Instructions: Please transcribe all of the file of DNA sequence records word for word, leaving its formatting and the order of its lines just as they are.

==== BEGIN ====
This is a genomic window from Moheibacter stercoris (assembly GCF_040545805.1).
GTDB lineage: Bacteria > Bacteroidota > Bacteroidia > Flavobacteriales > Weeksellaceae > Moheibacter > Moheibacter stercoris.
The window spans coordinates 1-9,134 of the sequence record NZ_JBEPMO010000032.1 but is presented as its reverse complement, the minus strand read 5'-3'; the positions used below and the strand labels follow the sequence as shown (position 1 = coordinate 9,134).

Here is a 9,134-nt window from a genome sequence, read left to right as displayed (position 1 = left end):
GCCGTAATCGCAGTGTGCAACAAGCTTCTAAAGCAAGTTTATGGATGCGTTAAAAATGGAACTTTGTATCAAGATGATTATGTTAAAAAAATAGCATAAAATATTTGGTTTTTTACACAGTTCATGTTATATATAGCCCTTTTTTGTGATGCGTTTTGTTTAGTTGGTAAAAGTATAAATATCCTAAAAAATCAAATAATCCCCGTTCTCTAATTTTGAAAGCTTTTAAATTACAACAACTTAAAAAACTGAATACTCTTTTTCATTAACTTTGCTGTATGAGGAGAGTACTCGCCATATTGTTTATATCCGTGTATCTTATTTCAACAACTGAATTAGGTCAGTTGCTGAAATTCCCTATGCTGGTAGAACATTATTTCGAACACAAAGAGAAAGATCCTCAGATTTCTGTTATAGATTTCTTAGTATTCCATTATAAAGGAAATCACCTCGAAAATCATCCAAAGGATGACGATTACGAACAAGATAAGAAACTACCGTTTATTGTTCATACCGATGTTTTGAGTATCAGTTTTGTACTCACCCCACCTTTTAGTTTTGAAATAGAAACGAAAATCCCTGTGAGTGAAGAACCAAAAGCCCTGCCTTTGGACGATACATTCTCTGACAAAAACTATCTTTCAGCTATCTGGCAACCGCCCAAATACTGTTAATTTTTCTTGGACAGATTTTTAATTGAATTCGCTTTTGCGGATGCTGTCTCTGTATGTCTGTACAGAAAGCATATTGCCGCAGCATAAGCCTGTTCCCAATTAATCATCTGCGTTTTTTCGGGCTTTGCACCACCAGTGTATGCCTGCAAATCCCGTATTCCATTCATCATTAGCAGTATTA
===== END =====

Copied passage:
This is a genomic window from Moheibacter stercoris (assembly GCF_040545805.1).
GTDB lineage: Bacteria > Bacteroidota > Bacteroidia > Flavobacteriales > Weeksellaceae > Moheibacter > Moheibacter stercoris.
The window spans coordinates 1-9,134 of the sequence record NZ_JBEPMO010000032.1 but is presented as its reverse complement, the minus strand read 5'-3'; the positions used below and the strand labels follow the sequence as shown (position 1 = coordinate 9,134).

Here is a 9,134-nt window from a genome sequence, read left to right as displayed (position 1 = left end):
GCCGTAATCGCAGTGTGCAACAAGCTTCTAAAGCAAGTTTATGGATGCGTTAAAAATGGAACTTTGTATCAAGATGATTATGTTAAAAAAATAGCATAAAATATTTGGTTTTTTACACAGTTCATGTTATATATAGCCCTTTTTTGTGATGCGTTTTGTTTAGTTGGTAAAAGTATAAATATCCTAAAAAATCAAATAATCCCCGTTCTCTAATTTTGAAAGCTTTTAAATTACAACAACTTAAAAAACTGAATACTCTTTTTCATTAACTTTGCTGTATGAGGAGAGTACTCGCCATATTGTTTATATCCGTGTATCTTATTTCAACAACTGAATTAGGTCAGTTGCTGAAATTCCCTATGCTGGTAGAACATTATTTCGAACACAAAGAGAAAGATCCTCAGATTTCTGTTATAGATTTCTTAGTATTCCATTATAAAGGAAATCACCTCGAAAATCATCCAAAGGATGACGATTACGAACAAGATAAGAAACTACCGTTTATTGTTCATACCGATGTTTTGAGTATCAGTTTTGTACTCACCCCACCTTTTAGTTTTGAAATAGAAACGAAAATCCCTGTGAGTGAAGAACCAAAAGCCCTGCCTTTGGACGATACATTCTCTGACAAAAACTATCTTTCAGCTATCTGGCAACCGCCCAAATACTGTTAATTTTTCTTGGACAGATTTTTAATTGAATTCGCTTTTGCGGATGCTGTCTCTGTATGTCTGTACAGAAAGCATATTGCCGCAGCATAAGCCTGTTCCCAATTAATCATCTGCGTTTTTTCGGGCTTTGCACCACCAGTGTATGCCTGCAAATCCCGTATTCCATTCATCATTAGCAGTATTA